Tectonically speaking, things are calming down. In the week of 8-14 October, even the reverberations from the Chilean megathrust earthquake had died down.
The Chile aftershock sequence contributed just three to the total of 23 earthquakes of at least magnitude 5 (≥M5.0) which appeared on the United States Geological Survey’s real time earthquake map for the week, and just eight of the 65 which registered as ≥M4.5.
The map, which includes earthquakes of all magnitudes in the US and its territories and those of at least 4.0 elsewhere, showed around 1450 tremors this week; the largest of the earthquakes recorded at M5.9.
Of the 65 ≥M4.5, the distribution was, as expected, largely confined to the margins of the planet’s main tectonic plates (some of which are narrow and some diffuse).
There was one outlier, though — an M4.5 in central Oklahoma. More of that anon…
The Week’s Biggest Earthquake: M5.9, South of Kamchatka
Things have been relatively quiet in the north-western Pacific recently, certainly compared to what’s been happening on the other side of the so-called Ring of Fire, in Chile. This week the largest earthquake was an M5.9 which occurred around 250km off the southern tip of the Kamchatka peninsula.
The margin between the Pacific plate and the Okhotsk microplate runs in an arc from the Kamchatka down to Japan and, as recent history shows us, is capable of generating very large earthquakes (the southern part of this boundary was the location for Japan’s devastating earthquake of 2011). So the largest earthquake of the week was, in fact, a relatively small one for its context.
The Kuril-Kamchatka Trench is a subduction zone where the old, cold, dense oceanic crust of the Pacific plate descends westwards beneath the Okhotsk microplate. The Kuril Island arc is the surface expression of this. And subduction zones produce earthquakes as strain builds up and is released.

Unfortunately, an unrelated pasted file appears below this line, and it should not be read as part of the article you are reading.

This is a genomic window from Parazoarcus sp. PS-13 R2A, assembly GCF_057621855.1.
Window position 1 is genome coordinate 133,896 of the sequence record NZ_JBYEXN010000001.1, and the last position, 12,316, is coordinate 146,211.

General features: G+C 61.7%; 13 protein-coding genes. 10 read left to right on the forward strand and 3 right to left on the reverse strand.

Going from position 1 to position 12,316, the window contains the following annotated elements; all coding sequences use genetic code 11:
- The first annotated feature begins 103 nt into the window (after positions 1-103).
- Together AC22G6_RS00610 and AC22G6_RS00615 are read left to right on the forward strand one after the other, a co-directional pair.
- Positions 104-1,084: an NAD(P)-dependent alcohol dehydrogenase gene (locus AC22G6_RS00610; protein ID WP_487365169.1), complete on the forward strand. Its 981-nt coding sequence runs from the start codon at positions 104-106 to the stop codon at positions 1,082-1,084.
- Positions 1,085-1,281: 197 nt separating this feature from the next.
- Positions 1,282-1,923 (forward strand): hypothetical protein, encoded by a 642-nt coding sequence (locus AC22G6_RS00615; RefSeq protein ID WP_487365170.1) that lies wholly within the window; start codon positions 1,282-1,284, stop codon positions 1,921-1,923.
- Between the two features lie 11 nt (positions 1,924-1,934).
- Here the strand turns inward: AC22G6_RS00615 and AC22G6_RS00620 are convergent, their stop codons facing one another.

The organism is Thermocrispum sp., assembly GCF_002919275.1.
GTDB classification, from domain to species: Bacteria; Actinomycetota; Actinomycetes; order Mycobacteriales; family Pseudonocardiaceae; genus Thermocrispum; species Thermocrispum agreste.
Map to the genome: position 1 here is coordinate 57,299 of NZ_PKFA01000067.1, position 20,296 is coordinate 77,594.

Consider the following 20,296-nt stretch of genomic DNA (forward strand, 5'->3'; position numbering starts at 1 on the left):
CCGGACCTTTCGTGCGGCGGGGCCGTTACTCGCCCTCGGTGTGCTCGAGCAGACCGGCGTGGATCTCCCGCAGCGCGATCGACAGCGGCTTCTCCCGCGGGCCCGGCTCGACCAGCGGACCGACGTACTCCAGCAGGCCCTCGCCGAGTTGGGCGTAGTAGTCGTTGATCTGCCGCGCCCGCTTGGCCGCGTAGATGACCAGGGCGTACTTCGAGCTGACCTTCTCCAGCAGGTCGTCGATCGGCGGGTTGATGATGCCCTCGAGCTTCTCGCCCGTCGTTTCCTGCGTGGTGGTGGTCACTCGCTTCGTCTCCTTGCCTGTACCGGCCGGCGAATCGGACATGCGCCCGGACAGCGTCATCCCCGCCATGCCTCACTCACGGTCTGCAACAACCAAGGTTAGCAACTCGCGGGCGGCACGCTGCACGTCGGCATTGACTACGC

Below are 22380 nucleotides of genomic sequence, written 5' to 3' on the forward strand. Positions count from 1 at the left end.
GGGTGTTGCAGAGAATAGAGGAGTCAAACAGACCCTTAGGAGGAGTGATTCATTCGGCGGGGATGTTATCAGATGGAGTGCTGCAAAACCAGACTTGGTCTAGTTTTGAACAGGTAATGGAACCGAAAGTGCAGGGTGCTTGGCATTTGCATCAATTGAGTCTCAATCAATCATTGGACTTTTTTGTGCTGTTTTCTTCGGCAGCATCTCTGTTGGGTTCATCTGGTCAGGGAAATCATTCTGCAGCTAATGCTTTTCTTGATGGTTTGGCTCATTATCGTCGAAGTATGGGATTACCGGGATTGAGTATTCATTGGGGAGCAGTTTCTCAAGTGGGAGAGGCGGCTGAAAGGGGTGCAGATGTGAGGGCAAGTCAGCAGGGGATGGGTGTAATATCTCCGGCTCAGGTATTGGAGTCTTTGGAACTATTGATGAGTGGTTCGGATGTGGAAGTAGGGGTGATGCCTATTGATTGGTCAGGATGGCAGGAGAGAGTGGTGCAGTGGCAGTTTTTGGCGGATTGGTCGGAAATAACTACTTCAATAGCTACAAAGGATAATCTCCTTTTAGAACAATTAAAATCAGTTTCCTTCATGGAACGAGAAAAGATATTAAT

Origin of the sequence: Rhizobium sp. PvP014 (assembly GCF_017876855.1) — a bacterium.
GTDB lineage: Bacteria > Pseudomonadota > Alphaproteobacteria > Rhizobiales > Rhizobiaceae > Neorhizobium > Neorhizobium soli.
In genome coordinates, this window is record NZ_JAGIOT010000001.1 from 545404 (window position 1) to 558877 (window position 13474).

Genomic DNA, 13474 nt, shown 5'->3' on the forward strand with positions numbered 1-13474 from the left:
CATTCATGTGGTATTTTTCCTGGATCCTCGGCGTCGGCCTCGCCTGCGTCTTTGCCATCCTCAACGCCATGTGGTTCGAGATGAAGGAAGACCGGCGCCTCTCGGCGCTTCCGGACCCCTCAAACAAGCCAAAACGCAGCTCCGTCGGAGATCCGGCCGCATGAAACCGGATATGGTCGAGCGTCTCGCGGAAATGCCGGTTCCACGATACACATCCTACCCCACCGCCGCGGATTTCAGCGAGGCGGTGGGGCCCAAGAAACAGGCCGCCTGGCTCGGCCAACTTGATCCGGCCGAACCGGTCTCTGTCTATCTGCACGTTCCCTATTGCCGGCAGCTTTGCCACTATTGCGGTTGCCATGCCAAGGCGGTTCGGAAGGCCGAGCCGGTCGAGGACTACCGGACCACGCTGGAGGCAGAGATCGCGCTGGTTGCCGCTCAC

It’s worth noting, however, that though this week’s largest earthquake is relatively small, it is the second largest to strike the Kuril-Kamchatka margin this year (outdone by an M6.3 in July).
M5.4 Earthquake, New Zealand
Further south the boundary between the Pacific and Australian plates is also (largely) a subduction zone. The southern section, the Hikurangi Trough, runs offshore along the eastern coast of New Zealand’s North Island.
Most plate tectonic maps (including the USGS interactive map, from which the images in this digest are taken) are simplified. While some areas are, in fact, straightforward, others are not. To the east of the Hikurangi trough lies an area of extensional and strike-slip tectonics.
A closer look at this complex situation suggests that this week’s M5.4 tremor, around 30km from the town of Castlepoint, was not in fact a subduction earthquake but is more likely to have been caused by movement along one of the shallower fault systems further to the west.
US Earthquakes: Oklahoma
After a while when nothing new came up in the Oklahoma earthquake swarm, it’s back. This week there was the coincidence of an M4.5 (the largest for a while) near to the town of Cushing, and the publication of a piece of work on the Cushing earthquake swarm.
Without going into details, it’s enough to note (as the research paper, from McNamara et al summarises) that the earthquake swarm in Oklahoma can be attributed to the injection of wastewater deep underground which reactivates long-dormant buried faults.
And it’s not good news for local residents. As the study notes: “it is reasonable to conclude that the Cushing and Wilzetta-Whitetail fault zones are critically stressed in a region sufficient enough to increase the likelihood of a large and damaging earthquake.”
Last Words: One Size Doesn’t Fit All
A recent comment on an earlier digest suggested (flippantly, I assume) that scientists might attribute Chile’s major earthquake to fracking. This week’s featured earthquakes are very different and they illustrate three different situations in which earthquakes may occur (there are, of course, others).
The Kamchatka temblor looks to have been the product of movement at a subduction zone. The New Zealand quake probably resulted from a more complex set of natural fault movements. And the Cushing earthquake, away from all plate margins, is almost certainly caused by man’s activity – anthropogenic quakes have the potential to cause damage, just like those that take place independent of human activity.